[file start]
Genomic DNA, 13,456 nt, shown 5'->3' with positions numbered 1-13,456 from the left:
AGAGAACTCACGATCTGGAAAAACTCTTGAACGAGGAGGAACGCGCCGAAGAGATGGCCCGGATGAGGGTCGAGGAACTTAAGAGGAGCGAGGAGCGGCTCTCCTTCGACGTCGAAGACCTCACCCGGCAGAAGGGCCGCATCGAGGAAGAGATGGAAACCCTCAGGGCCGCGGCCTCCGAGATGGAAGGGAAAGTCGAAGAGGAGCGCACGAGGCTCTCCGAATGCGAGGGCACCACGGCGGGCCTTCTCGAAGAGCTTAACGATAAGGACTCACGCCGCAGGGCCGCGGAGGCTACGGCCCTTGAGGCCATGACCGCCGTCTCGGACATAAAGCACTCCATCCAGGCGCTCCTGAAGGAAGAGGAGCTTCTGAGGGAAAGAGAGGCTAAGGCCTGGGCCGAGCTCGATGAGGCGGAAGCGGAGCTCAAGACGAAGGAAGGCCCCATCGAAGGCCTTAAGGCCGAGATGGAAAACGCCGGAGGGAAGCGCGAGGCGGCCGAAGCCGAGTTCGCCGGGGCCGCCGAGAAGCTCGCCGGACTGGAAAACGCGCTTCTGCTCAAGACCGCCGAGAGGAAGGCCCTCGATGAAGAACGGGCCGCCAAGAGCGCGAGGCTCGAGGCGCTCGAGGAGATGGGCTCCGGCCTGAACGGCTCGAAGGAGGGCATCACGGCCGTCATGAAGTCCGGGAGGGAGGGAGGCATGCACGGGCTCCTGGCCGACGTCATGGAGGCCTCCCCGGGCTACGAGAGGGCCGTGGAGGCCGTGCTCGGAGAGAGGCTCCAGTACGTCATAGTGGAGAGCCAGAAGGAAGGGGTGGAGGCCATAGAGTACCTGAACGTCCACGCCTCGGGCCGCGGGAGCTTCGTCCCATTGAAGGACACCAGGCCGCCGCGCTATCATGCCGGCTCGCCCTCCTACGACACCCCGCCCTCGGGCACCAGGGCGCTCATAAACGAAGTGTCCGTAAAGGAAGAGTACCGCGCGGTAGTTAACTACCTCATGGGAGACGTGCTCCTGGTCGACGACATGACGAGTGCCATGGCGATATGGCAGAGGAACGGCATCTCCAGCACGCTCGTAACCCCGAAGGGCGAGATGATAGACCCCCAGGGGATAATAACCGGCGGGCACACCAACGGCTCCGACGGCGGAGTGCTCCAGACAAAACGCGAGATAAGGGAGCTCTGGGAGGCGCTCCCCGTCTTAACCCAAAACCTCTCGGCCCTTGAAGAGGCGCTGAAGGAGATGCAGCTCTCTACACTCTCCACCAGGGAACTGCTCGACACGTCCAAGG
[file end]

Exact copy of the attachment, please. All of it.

Genomic DNA, 13,456 nt, shown 5'->3' with positions numbered 1-13,456 from the left:
AGAGAACTCACGATCTGGAAAAACTCTTGAACGAGGAGGAACGCGCCGAAGAGATGGCCCGGATGAGGGTCGAGGAACTTAAGAGGAGCGAGGAGCGGCTCTCCTTCGACGTCGAAGACCTCACCCGGCAGAAGGGCCGCATCGAGGAAGAGATGGAAACCCTCAGGGCCGCGGCCTCCGAGATGGAAGGGAAAGTCGAAGAGGAGCGCACGAGGCTCTCCGAATGCGAGGGCACCACGGCGGGCCTTCTCGAAGAGCTTAACGATAAGGACTCACGCCGCAGGGCCGCGGAGGCTACGGCCCTTGAGGCCATGACCGCCGTCTCGGACATAAAGCACTCCATCCAGGCGCTCCTGAAGGAAGAGGAGCTTCTGAGGGAAAGAGAGGCTAAGGCCTGGGCCGAGCTCGATGAGGCGGAAGCGGAGCTCAAGACGAAGGAAGGCCCCATCGAAGGCCTTAAGGCCGAGATGGAAAACGCCGGAGGGAAGCGCGAGGCGGCCGAAGCCGAGTTCGCCGGGGCCGCCGAGAAGCTCGCCGGACTGGAAAACGCGCTTCTGCTCAAGACCGCCGAGAGGAAGGCCCTCGATGAAGAACGGGCCGCCAAGAGCGCGAGGCTCGAGGCGCTCGAGGAGATGGGCTCCGGCCTGAACGGCTCGAAGGAGGGCATCACGGCCGTCATGAAGTCCGGGAGGGAGGGAGGCATGCACGGGCTCCTGGCCGACGTCATGGAGGCCTCCCCGGGCTACGAGAGGGCCGTGGAGGCCGTGCTCGGAGAGAGGCTCCAGTACGTCATAGTGGAGAGCCAGAAGGAAGGGGTGGAGGCCATAGAGTACCTGAACGTCCACGCCTCGGGCCGCGGGAGCTTCGTCCCATTGAAGGACACCAGGCCGCCGCGCTATCATGCCGGCTCGCCCTCCTACGACACCCCGCCCTCGGGCACCAGGGCGCTCATAAACGAAGTGTCCGTAAAGGAAGAGTACCGCGCGGTAGTTAACTACCTCATGGGAGACGTGCTCCTGGTCGACGACATGACGAGTGCCATGGCGATATGGCAGAGGAACGGCATCTCCAGCACGCTCGTAACCCCGAAGGGCGAGATGATAGACCCCCAGGGGATAATAACCGGCGGGCACACCAACGGCTCCGACGGCGGAGTGCTCCAGACAAAACGCGAGATAAGGGAGCTCTGGGAGGCGCTCCCCGTCTTAACCCAAAACCTCTCGGCCCTTGAAGAGGCGCTGAAGGAGATGCAGCTCTCTACACTCTCCACCAGGGAACTGCTCGACACGTCCAAGG